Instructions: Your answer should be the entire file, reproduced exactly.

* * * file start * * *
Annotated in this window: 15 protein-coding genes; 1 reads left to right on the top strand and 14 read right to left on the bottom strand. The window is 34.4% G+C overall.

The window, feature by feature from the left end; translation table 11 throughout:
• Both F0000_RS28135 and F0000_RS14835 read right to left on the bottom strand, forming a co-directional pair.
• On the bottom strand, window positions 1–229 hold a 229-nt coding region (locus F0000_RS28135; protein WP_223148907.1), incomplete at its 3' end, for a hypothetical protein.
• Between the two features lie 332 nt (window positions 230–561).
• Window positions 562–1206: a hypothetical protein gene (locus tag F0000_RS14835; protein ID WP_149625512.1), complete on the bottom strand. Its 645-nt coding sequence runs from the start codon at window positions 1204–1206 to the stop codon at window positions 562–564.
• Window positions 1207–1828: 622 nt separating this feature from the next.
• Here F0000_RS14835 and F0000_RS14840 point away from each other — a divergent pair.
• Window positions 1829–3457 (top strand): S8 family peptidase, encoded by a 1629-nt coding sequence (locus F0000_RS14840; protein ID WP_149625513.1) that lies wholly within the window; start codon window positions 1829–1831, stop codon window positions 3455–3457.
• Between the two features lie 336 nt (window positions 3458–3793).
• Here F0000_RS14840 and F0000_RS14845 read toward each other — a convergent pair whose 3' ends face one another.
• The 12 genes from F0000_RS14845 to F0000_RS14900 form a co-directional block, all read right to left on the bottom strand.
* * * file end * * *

Annotated in this window: 15 protein-coding genes; 1 reads left to right on the top strand and 14 read right to left on the bottom strand. The window is 34.4% G+C overall.

The window, feature by feature from the left end; translation table 11 throughout:
• Both F0000_RS28135 and F0000_RS14835 read right to left on the bottom strand, forming a co-directional pair.
• On the bottom strand, window positions 1–229 hold a 229-nt coding region (locus F0000_RS28135; protein WP_223148907.1), incomplete at its 3' end, for a hypothetical protein.
• Between the two features lie 332 nt (window positions 230–561).
• Window positions 562–1206: a hypothetical protein gene (locus tag F0000_RS14835; protein ID WP_149625512.1), complete on the bottom strand. Its 645-nt coding sequence runs from the start codon at window positions 1204–1206 to the stop codon at window positions 562–564.
• Window positions 1207–1828: 622 nt separating this feature from the next.
• Here F0000_RS14835 and F0000_RS14840 point away from each other — a divergent pair.
• Window positions 1829–3457 (top strand): S8 family peptidase, encoded by a 1629-nt coding sequence (locus F0000_RS14840; protein ID WP_149625513.1) that lies wholly within the window; start codon window positions 1829–1831, stop codon window positions 3455–3457.
• Between the two features lie 336 nt (window positions 3458–3793).
• Here F0000_RS14840 and F0000_RS14845 read toward each other — a convergent pair whose 3' ends face one another.
• The 12 genes from F0000_RS14845 to F0000_RS14900 form a co-directional block, all read right to left on the bottom strand.